Investment in university infrastructure will benefit the nation

Innovative Research Universities (IRU) Australia congratulates the Australian Government on its Nation Building package which will provide over $1 billion to Australia’s universities to fund teaching and learning infrastructure projects and fast-track funding allocations through the Education Investment Fund (EIF).

“Australia’s universities play a vital role in nation building through their production of graduates, conduct of research and significant contributions to intellectual, social, cultural and economic advancement,” IRU Australia Chair, Professor John Yovich, said today.

IRU Australia announces Chair for 2009-2010

Innovative Research Universities (IRU) Australia today announced that Professor Sandra Harding, the Vice-Chancellor of James Cook University (JCU), will take up the Chair of the university network for a 2 year term from 1 January 2009.

Professor Sandra Harding joined JCU as Vice-Chancellor and President in January 2007. Between 1997 and 2006, she held a number of senior executive roles at the Queensland University of Technology, including Deputy Vice-Chancellor (International and Development) and (executive) Dean of the Faculty of Business.

Student support services central to quality graduate outcomes

Innovative Research Universities (IRU) Australia strongly supports the announcement by the Minister for Youth, Kate Ellis, that the Australian government will assist universities to restore and deliver essential student support services.

“Our member universities are committed to optimising graduate outcomes and this requires much more than the delivery of high quality learning and teaching and research training. Support services in areas such as child care, counselling, health, employment and housing are all critical to student retention and academic progress and are key factors in ensuring equitable access to higher education”, IRU Australia National Convenor, Professor John Yovich, said today.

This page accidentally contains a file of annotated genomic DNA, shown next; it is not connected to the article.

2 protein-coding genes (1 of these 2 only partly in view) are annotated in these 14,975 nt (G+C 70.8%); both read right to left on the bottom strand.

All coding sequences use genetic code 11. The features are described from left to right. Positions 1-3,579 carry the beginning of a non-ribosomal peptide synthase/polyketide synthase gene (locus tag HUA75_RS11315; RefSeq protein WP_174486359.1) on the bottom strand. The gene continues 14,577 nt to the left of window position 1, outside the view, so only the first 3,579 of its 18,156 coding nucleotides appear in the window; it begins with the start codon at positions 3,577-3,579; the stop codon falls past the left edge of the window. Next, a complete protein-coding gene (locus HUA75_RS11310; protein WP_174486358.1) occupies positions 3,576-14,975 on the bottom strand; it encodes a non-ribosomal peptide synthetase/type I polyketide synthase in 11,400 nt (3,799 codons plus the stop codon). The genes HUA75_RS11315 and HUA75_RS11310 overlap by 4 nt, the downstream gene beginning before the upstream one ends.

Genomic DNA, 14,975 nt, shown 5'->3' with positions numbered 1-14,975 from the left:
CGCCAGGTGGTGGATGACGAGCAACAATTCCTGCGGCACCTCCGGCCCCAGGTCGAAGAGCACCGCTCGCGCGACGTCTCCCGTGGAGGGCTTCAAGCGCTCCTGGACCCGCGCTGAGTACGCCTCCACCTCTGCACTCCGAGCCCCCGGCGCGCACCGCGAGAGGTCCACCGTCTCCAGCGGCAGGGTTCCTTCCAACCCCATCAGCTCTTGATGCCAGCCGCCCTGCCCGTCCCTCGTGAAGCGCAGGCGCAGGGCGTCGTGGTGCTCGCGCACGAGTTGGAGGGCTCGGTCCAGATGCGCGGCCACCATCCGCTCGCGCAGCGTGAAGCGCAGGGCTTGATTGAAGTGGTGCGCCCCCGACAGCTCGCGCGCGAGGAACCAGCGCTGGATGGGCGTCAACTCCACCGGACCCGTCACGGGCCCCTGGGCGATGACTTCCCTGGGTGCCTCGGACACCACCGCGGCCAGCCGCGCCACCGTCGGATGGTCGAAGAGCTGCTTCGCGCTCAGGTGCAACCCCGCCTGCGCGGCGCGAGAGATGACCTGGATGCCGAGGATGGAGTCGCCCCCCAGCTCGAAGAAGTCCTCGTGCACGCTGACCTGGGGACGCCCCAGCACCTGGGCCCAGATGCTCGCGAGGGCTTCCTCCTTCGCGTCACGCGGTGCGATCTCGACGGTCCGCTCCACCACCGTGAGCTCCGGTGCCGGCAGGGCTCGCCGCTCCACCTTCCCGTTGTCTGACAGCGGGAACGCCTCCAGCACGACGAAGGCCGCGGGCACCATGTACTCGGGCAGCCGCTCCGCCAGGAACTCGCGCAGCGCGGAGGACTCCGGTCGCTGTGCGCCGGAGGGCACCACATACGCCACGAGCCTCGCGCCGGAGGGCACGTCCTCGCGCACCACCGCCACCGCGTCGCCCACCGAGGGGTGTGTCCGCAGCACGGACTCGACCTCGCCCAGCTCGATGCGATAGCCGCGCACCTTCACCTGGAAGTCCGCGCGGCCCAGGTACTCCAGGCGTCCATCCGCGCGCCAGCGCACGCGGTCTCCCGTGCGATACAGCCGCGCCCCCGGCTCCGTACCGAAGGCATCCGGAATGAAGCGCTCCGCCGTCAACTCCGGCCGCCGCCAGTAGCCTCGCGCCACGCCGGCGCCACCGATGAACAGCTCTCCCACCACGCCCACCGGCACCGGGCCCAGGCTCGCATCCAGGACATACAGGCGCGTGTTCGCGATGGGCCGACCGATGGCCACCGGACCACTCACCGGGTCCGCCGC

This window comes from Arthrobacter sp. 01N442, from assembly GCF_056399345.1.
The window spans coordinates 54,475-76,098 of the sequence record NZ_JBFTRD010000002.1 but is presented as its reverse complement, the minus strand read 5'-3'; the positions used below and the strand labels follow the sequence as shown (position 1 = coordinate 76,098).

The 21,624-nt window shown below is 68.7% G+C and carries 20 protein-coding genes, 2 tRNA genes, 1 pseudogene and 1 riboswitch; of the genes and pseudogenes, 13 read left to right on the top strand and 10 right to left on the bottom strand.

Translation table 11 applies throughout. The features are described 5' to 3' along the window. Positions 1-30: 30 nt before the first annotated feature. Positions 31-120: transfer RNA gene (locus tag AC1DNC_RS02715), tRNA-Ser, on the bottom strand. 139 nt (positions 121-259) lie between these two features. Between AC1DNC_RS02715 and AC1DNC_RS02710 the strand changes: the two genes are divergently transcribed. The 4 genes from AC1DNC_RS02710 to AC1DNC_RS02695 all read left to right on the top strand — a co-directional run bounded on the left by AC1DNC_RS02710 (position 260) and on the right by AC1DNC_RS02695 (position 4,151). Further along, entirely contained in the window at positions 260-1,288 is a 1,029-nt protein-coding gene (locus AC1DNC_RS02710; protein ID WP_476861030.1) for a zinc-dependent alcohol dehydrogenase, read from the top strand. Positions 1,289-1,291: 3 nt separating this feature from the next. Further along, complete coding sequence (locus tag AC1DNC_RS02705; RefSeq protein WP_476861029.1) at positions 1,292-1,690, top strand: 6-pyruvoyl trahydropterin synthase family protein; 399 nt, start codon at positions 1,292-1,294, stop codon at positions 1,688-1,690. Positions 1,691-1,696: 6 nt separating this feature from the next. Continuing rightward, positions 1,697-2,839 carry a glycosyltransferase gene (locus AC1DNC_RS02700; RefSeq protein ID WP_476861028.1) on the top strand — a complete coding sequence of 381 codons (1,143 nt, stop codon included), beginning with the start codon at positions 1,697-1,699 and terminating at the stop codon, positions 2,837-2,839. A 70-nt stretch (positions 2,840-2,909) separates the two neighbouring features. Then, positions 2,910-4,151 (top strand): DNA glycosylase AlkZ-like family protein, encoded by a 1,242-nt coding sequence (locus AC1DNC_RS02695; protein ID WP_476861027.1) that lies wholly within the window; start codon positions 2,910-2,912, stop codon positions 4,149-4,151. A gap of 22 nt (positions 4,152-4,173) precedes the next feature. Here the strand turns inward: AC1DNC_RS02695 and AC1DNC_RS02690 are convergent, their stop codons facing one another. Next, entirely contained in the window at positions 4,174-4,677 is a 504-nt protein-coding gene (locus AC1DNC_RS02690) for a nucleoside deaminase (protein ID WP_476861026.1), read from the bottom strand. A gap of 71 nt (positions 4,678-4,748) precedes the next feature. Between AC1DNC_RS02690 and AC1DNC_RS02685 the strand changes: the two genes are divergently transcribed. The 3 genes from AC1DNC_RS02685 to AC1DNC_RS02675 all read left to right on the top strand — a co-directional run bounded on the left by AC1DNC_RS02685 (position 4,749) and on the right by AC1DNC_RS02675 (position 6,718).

A Broad Tertiary Education and Training Sector: What could we ask of a Higher Education review?

If in ten to twenty years’ time we want to remember 2008 and Bradley as a useful short hand for a notable change in the approach to higher education we need the Review to propose a coherent model for a future higher education system which addresses the Government’s objectives and which will be robust for one to two decades rather than three to five years.

The Review of Australian Higher Education: A panel analysis and discussion, University of Melbourne seminar, 2008.

A Review to remember? A Review to forget? Ensuring we make the most of the Bradley Review

Conor King, Institutional Strategist, Victoria University, 14 July 2008

The Discussion Paper for the Review of Higher Education led by Professor Denise Bradley provides a guide to the issues which need resolution but provides few hints to the Review’s likely outcomes. The challenge is not the answers to the individual questions of the Discussion Paper but how the Review team can bring together a coherent set of answers.

Seminar presentation at the Centre for the Study of Higher Education, Ideas and Issues in Higher Education Seminars, 2008.